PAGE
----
Posted on Mar, 16. 2010 Category the big days Tags
I had been working with Asia since mid-2008, so I’m feeling pretty excited as her wedding date draws nearer! She sent me a box in the mail full of beautiful materials to work with, like the velvet ribbon wrapped around each handle and almost all of the buttons.
The buttons in Asia’s bouquet were given to her by her friends and family, which is cool because it’s like she’s holding a little part of them and their best wishes for her as she walks down the aisle.
The big rhinestone pin in this hairpiece belonged to Asia’s great-grandmother and it has special meaning to her because Asia remembers seeing her wear it often. I love all of those kinds of details. The pin is also removable still in case she wants to put it on another flower or wear it alone.
I also made tons of boutonnieres, pins, corsages, and three bridesmaid’s bouquets!
See the rest of Asia’s flowers on Flickr. xo
Posted on Mar, 14. 2010 Category in my closet Tags
I spent a lot of time this week getting ready for the Omaha Fashion Week VIP runway preview show. That’s a big mouthful! It’s March 31. I have a discount code that can get you 25% off the ticket price that I’ll share later this week when I post more about that.
The Spring/Summer just-throw-it-in-the-bag handbag of my dreams arrived a few days ago and I’ve been taking it everywhere. No more big black bags! Out with the hardware, in with the canvas and pastels! I’m ready for beautiful weather!
Really, really running out of clothes.
Shirt: Forever 21
Wrap: Tee Party
Bag: Heritage Leather Co
Bracelet and Watch: Vintage
Posted on Mar, 13. 2010 Category in my journal in the studio Tags
Today Decor8 posted a very thought-provoking article written by Erika Firm, president and designer at Delphine Fine Stationery and Design about the noticeable increase in “duplicate it yourself” projects in design industries–especially among brides, wedding blogs, and the wedding industry as a whole. This issue is particularly touchy for me and there is a great discussion going on in the comments. I felt moved to post on my own website with my impressions. Peppered throughout are some photos of my most amazingly original customers who inspire and motivate me every day.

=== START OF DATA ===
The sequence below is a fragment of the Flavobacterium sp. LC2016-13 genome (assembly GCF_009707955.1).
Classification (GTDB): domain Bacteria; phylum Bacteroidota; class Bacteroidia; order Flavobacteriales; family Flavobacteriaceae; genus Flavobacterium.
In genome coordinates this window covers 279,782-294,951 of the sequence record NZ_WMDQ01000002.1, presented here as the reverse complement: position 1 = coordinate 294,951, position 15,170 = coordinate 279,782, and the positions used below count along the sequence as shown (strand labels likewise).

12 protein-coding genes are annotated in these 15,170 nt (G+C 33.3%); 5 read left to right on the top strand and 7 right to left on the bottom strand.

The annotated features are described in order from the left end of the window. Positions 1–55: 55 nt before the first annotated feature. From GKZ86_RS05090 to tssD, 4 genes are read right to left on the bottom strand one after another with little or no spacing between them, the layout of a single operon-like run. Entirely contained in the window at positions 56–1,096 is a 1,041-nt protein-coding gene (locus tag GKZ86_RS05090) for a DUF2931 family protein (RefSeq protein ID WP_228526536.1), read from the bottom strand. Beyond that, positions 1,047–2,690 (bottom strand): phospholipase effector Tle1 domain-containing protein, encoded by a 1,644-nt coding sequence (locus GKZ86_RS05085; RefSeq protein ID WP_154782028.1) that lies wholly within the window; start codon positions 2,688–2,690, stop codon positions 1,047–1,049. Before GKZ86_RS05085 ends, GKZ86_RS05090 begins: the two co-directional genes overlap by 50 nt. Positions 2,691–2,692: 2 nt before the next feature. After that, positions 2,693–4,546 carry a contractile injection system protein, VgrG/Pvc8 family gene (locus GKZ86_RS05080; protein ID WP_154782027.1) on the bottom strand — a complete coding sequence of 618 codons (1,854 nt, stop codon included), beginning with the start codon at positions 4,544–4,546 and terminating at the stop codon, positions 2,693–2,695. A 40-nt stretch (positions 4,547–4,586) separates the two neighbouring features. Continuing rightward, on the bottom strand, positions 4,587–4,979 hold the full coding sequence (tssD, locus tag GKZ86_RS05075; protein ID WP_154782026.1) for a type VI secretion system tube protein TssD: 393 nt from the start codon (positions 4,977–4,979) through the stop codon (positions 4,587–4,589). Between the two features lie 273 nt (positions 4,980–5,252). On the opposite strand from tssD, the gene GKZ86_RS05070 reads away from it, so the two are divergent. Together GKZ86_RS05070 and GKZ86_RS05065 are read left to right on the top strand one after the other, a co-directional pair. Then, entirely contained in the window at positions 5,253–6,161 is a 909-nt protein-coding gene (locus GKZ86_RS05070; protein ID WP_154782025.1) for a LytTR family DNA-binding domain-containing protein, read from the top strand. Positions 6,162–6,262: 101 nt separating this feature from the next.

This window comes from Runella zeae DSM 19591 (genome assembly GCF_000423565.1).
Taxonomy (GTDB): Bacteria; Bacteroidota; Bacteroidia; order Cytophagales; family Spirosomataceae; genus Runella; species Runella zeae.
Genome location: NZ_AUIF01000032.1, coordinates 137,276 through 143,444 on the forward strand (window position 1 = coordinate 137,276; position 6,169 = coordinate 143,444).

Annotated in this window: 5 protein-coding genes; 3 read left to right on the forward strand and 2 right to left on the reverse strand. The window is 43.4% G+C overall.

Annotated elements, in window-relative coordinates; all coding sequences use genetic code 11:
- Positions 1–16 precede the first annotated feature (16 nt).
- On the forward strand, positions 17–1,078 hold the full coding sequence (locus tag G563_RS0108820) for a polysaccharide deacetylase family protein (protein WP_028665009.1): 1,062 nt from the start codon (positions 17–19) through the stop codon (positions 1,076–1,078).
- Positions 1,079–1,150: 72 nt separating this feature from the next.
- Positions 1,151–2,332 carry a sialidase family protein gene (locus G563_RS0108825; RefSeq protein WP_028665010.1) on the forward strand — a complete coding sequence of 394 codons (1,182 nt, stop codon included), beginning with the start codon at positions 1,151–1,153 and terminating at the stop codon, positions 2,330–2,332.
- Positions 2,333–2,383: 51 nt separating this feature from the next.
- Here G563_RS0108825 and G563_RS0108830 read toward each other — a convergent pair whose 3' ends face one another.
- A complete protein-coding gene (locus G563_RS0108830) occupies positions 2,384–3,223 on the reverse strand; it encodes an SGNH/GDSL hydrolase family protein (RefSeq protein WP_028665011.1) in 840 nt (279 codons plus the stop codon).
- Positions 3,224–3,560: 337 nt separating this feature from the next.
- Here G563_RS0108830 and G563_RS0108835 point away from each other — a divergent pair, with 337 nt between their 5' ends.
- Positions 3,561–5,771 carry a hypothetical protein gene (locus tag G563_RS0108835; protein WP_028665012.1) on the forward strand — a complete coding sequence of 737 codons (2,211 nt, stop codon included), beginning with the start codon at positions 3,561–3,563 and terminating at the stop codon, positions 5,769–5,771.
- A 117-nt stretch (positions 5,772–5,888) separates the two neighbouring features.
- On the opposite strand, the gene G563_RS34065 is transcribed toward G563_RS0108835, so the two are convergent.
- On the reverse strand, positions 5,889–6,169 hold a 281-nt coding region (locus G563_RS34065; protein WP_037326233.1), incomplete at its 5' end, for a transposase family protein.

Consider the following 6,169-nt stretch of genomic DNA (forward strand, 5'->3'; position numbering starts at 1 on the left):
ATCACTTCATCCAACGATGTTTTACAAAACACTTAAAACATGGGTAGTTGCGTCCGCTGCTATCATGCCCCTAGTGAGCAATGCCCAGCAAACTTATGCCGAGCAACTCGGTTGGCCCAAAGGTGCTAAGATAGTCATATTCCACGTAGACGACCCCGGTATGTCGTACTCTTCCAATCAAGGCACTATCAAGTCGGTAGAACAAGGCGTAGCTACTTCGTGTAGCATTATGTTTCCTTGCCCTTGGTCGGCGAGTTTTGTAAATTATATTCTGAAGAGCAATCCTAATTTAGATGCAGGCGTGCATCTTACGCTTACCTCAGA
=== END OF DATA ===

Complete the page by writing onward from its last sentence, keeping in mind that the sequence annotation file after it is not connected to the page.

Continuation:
Photo of Alex and Kim by Calla Evans Photography
These are the main thoughts that came to my mind after reading the article:
- Trust your vendors. We know that you want your big wedding day to be special, unique, memorable, and in this day and age, blog-worthy! You hired us in the first place because that is what we are experts at producing.Â As Amanda from Ruffled said, trusting your vendors is important because “…creative vendors, such as stationery designers, photographers, event designers etc. have the talent to use the unknown to create something completely unique.”
- You are creative! Jessica from Sweet Eventide wrote, “I have many friends who say point blank, ‘I am not creative’ and I just donâ€™t believe it. I think every single person has an ability to be creative but it takes effort to learn about yourself.” Projects like making an inspiration board and identifying what kind of design moves you is the first step toward claiming you own creative voice. use those photos and clippings as a jumping-off point and try to figure out what it is that draws you to that style. Is it something about the texture in the photos, the soft lighting, or a common detail like eyelet lace or natural wood? Use that knowledge to branch out of what has inspired you and think of other things you could incorporate and claim as your own.